Rabbi David Segal was born and raised in Houston, TX and is now the rabbi of the Aspen Jewish Congregation in Aspen, CO. David graduated from Princeton University with a BA in Classics and Jewish Studies. After graduation, he worked at the Religious Action Center of Reform Judaism in Washington, DC on a range of domestic political issues as well as interfaith dialogue. He was ordained in May 2010 by HUC-JIR in New York. During rabbinic school, David spent summers interning as a hospital chaplain in Seattle, WA and as a community organizer with the URJ’s Just Congregations in Boston, MA. David was named by the Jewish Forward as one of America’s Most Inspiring Rabbis. He is an alumnus of the Wexner Graduate Fellowship and is on the board of the Aspen Homeless Shelter and the Pitkin County Senior Services Council. He writes a monthly column for the Aspen Times, blogs occasionally, and dabbles in stand-up comedy. David has lived in the Roaring Fork Valley of Colorado since July 2010, along with his wife and co-clergy, Cantor Rollin Simmons, and their two children.
Rabbi Deborah Silver serves Shir Chadash Conservative Congregation in Metarie, New Orleans. She was ordained in 2010 by the Ziegler School of Rabbinic Studies, after which she spent six years as assistant rabbi at Adat Ari El, Valley Village, Los Angeles. She holds a Master’s degree in Hebrew Studies from Gonville and Caius College, Cambridge, England, and a further MA in Theory and Practice of Literary Translation from the University of Essex, England. After stints in theater, publishing and editing (including The Oxford English-Hebrew Dictionary of Current Usage) she qualified as an attorney. She worked in private practice and then as a law professor before crossing the ocean to fulfill her long-held dream of becoming a rabbi. She is convinced of Judaism’s evolving relevance and its capacity to inspire our spiritual growth and seeks to create entrances to its riches through exploration of Jewish text, music and modalities such as yoga (she is a qualified instructor). Deborah writes periodically for LA-based Jewish Women’s Theater, aspires to slam storytelling and enjoys travel, good food and reading with her feet up.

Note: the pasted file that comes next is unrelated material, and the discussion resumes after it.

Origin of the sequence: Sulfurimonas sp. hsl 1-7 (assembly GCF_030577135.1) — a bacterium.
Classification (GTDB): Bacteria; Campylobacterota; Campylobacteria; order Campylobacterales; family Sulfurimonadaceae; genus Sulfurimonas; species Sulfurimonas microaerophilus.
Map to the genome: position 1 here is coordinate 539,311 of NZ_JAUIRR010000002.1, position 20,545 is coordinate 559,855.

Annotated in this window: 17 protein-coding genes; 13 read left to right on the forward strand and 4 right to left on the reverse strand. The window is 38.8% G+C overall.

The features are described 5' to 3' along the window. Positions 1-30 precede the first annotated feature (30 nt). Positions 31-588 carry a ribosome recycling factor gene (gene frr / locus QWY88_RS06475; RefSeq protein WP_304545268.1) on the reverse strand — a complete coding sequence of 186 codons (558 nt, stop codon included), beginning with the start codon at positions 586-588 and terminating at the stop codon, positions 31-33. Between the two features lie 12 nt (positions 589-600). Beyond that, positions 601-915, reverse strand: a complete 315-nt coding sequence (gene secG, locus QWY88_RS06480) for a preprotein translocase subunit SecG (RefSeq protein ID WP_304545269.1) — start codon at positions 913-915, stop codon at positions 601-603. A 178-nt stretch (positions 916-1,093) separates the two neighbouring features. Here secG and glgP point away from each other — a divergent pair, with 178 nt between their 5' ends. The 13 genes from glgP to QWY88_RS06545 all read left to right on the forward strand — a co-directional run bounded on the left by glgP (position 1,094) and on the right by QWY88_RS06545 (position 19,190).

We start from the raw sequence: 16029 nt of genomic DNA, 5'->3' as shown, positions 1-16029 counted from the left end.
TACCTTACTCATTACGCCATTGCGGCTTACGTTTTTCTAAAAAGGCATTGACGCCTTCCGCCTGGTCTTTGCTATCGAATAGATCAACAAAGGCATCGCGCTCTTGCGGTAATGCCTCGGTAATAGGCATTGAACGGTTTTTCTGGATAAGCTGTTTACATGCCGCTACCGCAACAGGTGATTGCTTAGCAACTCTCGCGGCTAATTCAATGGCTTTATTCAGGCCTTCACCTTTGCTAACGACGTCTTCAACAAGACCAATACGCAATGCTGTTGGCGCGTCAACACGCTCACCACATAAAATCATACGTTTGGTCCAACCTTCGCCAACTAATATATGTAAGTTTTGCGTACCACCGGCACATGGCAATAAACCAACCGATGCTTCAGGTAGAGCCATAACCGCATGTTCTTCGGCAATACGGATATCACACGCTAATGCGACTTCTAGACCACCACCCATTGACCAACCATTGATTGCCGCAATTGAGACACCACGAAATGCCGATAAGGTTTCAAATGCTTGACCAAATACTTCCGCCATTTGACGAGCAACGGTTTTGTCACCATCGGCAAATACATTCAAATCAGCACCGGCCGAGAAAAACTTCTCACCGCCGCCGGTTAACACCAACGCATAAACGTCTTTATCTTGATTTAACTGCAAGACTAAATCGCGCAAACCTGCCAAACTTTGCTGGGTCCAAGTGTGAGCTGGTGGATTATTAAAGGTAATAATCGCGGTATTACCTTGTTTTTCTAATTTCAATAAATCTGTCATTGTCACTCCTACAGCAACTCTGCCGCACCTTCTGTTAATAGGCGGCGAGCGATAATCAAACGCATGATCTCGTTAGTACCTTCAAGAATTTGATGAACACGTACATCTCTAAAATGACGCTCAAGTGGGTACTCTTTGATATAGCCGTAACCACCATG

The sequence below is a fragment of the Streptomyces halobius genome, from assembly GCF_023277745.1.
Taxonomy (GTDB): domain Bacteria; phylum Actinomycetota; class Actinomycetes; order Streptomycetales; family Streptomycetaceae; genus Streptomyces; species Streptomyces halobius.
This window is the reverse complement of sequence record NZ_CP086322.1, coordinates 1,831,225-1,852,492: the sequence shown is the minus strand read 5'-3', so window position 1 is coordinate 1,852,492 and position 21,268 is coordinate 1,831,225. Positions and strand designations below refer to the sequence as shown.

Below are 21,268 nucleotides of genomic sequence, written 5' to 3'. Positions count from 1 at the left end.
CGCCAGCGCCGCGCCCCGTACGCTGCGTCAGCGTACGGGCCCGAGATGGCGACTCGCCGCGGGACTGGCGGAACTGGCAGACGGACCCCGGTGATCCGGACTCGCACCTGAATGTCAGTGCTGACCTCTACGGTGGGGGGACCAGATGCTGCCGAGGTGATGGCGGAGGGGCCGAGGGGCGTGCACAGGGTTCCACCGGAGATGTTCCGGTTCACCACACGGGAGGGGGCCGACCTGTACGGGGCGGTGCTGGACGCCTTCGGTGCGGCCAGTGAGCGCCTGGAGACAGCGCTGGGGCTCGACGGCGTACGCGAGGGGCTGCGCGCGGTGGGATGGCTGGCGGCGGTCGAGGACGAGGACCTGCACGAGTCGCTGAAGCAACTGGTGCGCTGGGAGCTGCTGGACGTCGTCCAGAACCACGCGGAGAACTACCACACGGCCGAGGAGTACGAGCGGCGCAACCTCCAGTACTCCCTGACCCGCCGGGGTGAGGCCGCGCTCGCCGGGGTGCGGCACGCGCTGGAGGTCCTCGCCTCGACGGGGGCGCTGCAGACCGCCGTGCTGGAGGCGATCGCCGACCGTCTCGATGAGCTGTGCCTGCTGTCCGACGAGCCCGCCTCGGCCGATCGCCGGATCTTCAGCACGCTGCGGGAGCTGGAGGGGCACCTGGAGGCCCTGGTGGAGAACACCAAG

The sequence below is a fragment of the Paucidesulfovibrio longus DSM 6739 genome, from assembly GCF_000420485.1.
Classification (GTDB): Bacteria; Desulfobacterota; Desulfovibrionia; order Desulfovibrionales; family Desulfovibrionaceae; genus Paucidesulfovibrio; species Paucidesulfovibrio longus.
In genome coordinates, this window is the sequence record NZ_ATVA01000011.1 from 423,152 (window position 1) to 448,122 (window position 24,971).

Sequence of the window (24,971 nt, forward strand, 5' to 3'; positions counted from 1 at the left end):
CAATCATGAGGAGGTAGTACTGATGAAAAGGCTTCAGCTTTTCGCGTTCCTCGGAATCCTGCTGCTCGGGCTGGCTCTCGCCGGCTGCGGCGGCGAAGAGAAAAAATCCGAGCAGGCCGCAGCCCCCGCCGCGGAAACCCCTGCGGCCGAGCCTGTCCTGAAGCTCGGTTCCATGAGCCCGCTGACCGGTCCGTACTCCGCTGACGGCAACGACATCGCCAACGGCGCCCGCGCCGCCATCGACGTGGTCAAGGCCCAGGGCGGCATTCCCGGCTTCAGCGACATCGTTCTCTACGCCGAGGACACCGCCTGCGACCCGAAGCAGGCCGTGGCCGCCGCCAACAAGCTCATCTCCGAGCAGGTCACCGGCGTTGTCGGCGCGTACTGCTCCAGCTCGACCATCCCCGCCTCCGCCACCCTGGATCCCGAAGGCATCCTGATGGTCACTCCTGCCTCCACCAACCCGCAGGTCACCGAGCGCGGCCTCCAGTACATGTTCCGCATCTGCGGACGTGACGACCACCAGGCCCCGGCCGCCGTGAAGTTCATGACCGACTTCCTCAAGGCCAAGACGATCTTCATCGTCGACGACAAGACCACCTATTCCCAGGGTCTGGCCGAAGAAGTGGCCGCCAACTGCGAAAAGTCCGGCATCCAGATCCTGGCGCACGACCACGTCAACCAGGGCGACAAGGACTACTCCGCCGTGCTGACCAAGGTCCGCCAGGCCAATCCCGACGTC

Rabbi Gail Swedroe is the assistant rabbi at Congregation Agudas Achim in Austin, Texas. She graduated from UC-Santa Barbara with a degree in Religious Studies and received rabbinic ordination in 2012 from the Jewish Theological Seminary with a concentration in Pastoral Care. Additionally, she is part of CLAL’s Rabbis Without Borders. From 2012-2014 she was the assistant director and campus rabbi at the Hillel at the University of Florida, working with lay leaders to bring their vision of Jewish life on campus to fruition.
Rabbi Greg Wall is the spiritual leader of Beit Chaverim Synagogue in Westport, CT. He received smicha from HaRav Don Channen of Yeshivat Pirchei Shoshanim in 2006, as well as from HaRav Zalman Nechemya Goldberg in 2007 and HaRav Sha’ar Yashuv Cohen in 2009. Previously he served as rabbi of the Sixth Street Community Synagogue, in NYC’s East Village. While at Sixth Street, Greg created the Center for Jewish Arts and Literacy, presenting nightly classes in Jewish literacy and thought followed by world class cutting edge performances of music, spoken word and theater, as well as visual art exhibitions and installations. Greg is a celebrated musician and recording artist whose innovative downtown blend of jazz, world music and Jewish sounds has filled the halls of top venues in NYC such as Carnegie Hall and Avery Fisher Hall at Lincoln Center, The Village Vanguard and Joe’s Pub, to stages of major festivals throughout North America, Europe and Israel.
Rabbi Seth Wax is the rabbi at Congregation Mount Sinai in Brooklyn Heights, NY. A native of Sharon, Massachusetts, he is a 2013 graduate of Hebrew College where he focused on mysticism, Kabbalah, and Hasidism. Prior to entering rabbinical school, he received a Master’s of Theological Studies in Buddhist Studies from Harvard Divinity School, researching meditation theory and practice. He attended Columbia University and got a BA in the Religion department. After college, Seth worked at Project Zero at the Harvard Graduate School of Education as a researcher on ethics and professions, authoring a study on spirituality and work. As a Jewish educator and meditation instructor, Seth has taught spiritual seekers of all ages in synagogues, schools, and colleges. He was director of Hebrew College’s Makor program, an innovative collaboration for 6th & 7th grade students that brought together five synagogue religious schools.